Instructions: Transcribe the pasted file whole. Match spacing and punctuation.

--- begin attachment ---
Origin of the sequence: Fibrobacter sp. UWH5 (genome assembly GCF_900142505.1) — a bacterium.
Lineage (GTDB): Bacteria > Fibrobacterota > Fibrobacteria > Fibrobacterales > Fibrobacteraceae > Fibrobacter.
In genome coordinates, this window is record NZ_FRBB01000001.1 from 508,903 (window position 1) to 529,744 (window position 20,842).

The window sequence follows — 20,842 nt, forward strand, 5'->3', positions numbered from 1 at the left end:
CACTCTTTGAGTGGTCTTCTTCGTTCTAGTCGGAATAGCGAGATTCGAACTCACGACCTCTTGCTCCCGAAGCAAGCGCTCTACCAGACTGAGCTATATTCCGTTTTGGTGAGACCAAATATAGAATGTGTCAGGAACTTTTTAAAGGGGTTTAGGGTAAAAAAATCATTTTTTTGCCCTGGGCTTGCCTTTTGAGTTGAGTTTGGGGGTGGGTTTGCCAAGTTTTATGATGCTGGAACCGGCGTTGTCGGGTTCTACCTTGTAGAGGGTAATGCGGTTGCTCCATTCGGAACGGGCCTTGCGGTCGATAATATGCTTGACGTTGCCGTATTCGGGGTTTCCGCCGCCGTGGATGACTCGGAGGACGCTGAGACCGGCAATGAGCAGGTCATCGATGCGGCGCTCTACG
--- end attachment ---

Origin of the sequence: Fibrobacter sp. UWH5 (genome assembly GCF_900142505.1) — a bacterium.
Lineage (GTDB): Bacteria > Fibrobacterota > Fibrobacteria > Fibrobacterales > Fibrobacteraceae > Fibrobacter.
In genome coordinates, this window is record NZ_FRBB01000001.1 from 508,903 (window position 1) to 529,744 (window position 20,842).

The window sequence follows — 20,842 nt, forward strand, 5'->3', positions numbered from 1 at the left end:
CACTCTTTGAGTGGTCTTCTTCGTTCTAGTCGGAATAGCGAGATTCGAACTCACGACCTCTTGCTCCCGAAGCAAGCGCTCTACCAGACTGAGCTATATTCCGTTTTGGTGAGACCAAATATAGAATGTGTCAGGAACTTTTTAAAGGGGTTTAGGGTAAAAAAATCATTTTTTTGCCCTGGGCTTGCCTTTTGAGTTGAGTTTGGGGGTGGGTTTGCCAAGTTTTATGATGCTGGAACCGGCGTTGTCGGGTTCTACCTTGTAGAGGGTAATGCGGTTGCTCCATTCGGAACGGGCCTTGCGGTCGATAATATGCTTGACGTTGCCGTATTCGGGGTTTCCGCCGCCGTGGATGACTCGGAGGACGCTGAGACCGGCAATGAGCAGGTCATCGATGCGGCGCTCTACG